KorMeditation: Frequently Asked Questions

I’m not disciplined. Can I still meditate?

Yes, you can. Meditation teaches you discipline. It doesn’t require discipline.

I used to think I couldn’t meditate because I wasn’t disciplined. I kept trying to meditate, but it never stuck.

One day, I noticed that I had a ton of thoughts and sensations all wrapped up in the story I was telling about how undisciplined I was. As I became more fascinated by those experiences, I suddenly realized I was meditating (even while simultaneously telling myself a story about how I wasn’t disciplined enough to meditate).

When you meditate, you’ll start seeing those kinds of paradoxes for yourself. That will make it easier to keep meditating.

So, get started.

Is background music bad for meditation?

In No Problem, there’s music. That’s because it’s easier for beginners to use music (it makes the time go by faster).

Personally, I don’t meditate with music. That’s because I want to focus more on the sensations I’m experiencing, and music distracts from that.

But, at the end of the day, you have to learn both. When I listen to music, I meditate.

So, get started with meditation by using music. When you’re ready, meditate in silence.

Timers feel too restrictive to me. Do I have to meditate for a fixed amount of time?

Timers make meditation easier.

I used to hate the meditation timer. It felt like it was way too slow and taunting me with every second that passed.

One day, I was so frustrated with my meditation because I couldn’t sit still comfortably. I couldn’t find any way to fix that, no matter how I adjusted my posture. I was ready to quit, and then in a last-ditch effort I said “I’ll just sit here until the timer runs out and not meditate.”

Well, it turns out that time was spent meditating. That’s when I realized the timer is my friend. I can trust the timer to keep track of the meditation for me, so I don’t need to be my own taskmaster.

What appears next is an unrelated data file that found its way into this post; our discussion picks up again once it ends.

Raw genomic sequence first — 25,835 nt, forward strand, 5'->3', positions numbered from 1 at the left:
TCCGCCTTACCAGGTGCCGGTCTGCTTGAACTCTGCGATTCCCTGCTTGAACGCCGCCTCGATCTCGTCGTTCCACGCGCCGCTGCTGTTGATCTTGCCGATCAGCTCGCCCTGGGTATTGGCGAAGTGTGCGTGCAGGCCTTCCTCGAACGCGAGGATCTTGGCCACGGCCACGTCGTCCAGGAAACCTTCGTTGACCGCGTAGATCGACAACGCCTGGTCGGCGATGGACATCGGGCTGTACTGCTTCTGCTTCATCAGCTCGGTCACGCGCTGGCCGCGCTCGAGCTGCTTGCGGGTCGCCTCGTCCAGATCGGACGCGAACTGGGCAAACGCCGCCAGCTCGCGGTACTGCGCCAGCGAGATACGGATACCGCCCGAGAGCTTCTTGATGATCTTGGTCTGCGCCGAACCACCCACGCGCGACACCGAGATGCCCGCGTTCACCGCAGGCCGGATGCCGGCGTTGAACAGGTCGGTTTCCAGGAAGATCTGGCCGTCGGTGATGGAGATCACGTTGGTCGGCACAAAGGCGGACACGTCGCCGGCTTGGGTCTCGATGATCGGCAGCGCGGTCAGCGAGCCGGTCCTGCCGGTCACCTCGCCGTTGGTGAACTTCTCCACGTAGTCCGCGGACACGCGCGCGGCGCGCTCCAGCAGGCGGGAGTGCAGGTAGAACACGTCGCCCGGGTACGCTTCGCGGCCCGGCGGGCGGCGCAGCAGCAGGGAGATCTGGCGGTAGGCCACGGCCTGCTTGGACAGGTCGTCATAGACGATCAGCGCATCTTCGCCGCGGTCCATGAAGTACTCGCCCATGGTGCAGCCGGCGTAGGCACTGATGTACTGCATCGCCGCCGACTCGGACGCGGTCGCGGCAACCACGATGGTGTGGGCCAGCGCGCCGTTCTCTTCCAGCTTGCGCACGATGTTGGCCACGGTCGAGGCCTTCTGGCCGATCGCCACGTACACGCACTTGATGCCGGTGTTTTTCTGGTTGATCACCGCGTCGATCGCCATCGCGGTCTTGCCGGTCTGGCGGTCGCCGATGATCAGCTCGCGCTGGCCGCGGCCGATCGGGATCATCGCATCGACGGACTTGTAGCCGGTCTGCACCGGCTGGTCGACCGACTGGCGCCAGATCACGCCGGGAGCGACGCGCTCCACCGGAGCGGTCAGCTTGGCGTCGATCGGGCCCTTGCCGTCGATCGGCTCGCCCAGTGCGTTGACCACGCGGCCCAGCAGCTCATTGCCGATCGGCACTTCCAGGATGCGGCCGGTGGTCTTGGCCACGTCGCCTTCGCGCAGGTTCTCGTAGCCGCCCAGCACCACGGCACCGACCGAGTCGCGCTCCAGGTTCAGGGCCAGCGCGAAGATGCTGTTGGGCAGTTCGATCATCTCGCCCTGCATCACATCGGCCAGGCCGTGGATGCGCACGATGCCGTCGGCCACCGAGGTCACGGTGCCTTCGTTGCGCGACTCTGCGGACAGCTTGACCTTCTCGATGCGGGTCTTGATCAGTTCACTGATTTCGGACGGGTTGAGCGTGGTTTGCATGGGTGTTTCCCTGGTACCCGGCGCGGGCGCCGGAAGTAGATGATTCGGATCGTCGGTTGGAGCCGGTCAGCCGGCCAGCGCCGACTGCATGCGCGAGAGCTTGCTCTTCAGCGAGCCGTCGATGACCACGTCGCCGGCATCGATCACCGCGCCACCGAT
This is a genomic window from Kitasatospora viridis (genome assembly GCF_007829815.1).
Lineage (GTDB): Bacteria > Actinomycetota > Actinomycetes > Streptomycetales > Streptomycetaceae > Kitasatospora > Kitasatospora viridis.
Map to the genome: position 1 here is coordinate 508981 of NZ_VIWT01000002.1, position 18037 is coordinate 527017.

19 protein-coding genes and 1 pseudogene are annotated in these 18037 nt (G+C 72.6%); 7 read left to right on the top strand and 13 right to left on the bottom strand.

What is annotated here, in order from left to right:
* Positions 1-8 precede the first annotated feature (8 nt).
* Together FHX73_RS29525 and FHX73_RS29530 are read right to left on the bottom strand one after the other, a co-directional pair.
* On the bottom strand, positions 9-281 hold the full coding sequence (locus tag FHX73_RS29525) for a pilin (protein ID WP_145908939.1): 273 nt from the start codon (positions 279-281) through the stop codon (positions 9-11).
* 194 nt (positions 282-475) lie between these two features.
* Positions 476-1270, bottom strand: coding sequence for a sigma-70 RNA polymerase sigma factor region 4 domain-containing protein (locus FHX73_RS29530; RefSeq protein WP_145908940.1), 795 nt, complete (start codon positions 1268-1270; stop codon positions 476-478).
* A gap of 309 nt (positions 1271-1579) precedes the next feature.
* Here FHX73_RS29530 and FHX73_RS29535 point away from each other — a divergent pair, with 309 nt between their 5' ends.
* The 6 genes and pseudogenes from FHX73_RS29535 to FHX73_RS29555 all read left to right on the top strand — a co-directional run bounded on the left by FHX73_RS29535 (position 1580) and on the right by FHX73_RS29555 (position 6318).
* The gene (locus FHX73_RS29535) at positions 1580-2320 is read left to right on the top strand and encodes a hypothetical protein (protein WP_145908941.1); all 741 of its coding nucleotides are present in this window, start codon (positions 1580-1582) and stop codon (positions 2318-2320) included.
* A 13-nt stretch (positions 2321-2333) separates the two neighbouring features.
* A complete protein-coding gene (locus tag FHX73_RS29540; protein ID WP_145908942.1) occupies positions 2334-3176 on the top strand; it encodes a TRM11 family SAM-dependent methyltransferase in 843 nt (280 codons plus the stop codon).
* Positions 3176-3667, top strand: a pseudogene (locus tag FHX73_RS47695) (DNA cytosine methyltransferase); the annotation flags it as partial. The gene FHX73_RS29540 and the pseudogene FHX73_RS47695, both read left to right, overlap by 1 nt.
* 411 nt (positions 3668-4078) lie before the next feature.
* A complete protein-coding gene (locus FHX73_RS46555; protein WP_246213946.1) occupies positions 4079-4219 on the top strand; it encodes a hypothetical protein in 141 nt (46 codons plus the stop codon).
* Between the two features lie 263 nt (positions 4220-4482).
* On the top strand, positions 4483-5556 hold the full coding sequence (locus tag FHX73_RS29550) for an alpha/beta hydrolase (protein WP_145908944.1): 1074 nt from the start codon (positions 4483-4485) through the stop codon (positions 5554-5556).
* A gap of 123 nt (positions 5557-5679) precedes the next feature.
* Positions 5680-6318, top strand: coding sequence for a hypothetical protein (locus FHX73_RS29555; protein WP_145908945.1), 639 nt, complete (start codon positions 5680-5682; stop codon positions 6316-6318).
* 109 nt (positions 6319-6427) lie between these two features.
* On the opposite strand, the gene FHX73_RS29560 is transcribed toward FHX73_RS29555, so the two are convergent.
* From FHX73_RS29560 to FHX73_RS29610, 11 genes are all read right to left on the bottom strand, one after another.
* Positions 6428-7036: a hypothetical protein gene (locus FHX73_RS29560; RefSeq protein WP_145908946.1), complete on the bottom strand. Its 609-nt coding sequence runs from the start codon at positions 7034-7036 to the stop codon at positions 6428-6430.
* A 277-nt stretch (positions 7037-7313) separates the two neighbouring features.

Such a load off my shoulders.

If, at any point, I’m not feeling comfortable with my posture, or feeling uncertain about the technique, I can just rely on the timer to let me know when it’s OK to stop trying to meditate.

I heard I should be meditating for an hour at a time? I can’t do that. Will shorter sits do anything?

Yes. Even one second of meditation is beneficial.

One time, I was practicing calligraphy along with a metronome (each click was one downstroke of the pen). I kept getting distracted, and the rhythm of my writing got out of sync with the metronome.

Being a meditator, I noticed this immediately. So, I started meditating while writing. My focus became the awareness of the synchronization between the pen and the metronome, rather than the appearance of my writing.

Right away, it got back in sync.

Don’t discount how much benefit you get from even one single moment of mindfulness.

I can’t sit still for the entire length of the meditation. What am I doing wrong?

Not being able to sit still is not a reason to avoid trying to meditate.

Meditation teaches you how to sit still. Being able to sit still is not a prerequisite for meditation.

I used to not be able to sit for more than 5 minutes. One day, I was sitting and I was so bored and was ready to stop meditating. Probably 5 minutes had passed. I suddenly noticed what my boredom felt like. I could see and feel clearly in my body. I became interested in the boredom (paradox!), and I got absorbed in it. Because I was fascinated by the boredom, I was no longer bored.

When I opened my eyes, I was shocked to see that 30 minutes had passed.

I can’t make meditation into a consistent habit. What am I doing wrong?

You’re not doing anything “wrong”.

A consistent meditation habit is the result of meditation, not the prerequisite. Stop telling yourself stories about how bad of a meditator you are, and instead use that time to meditate. It will pay off much better.

I used to tell myself stories like that all the time.

One day, I was in the middle of such a story, and I suddenly realized I could sit and meditate even while telling the story(paradox!).

So, I sat down and kept telling the story, and started meditating.

That’s when I saw that you don’t have to have a meditation habit in order to meditate. And every time I do that, it becomes easier to sit and meditate. That’s where the habit comes from in the first place.


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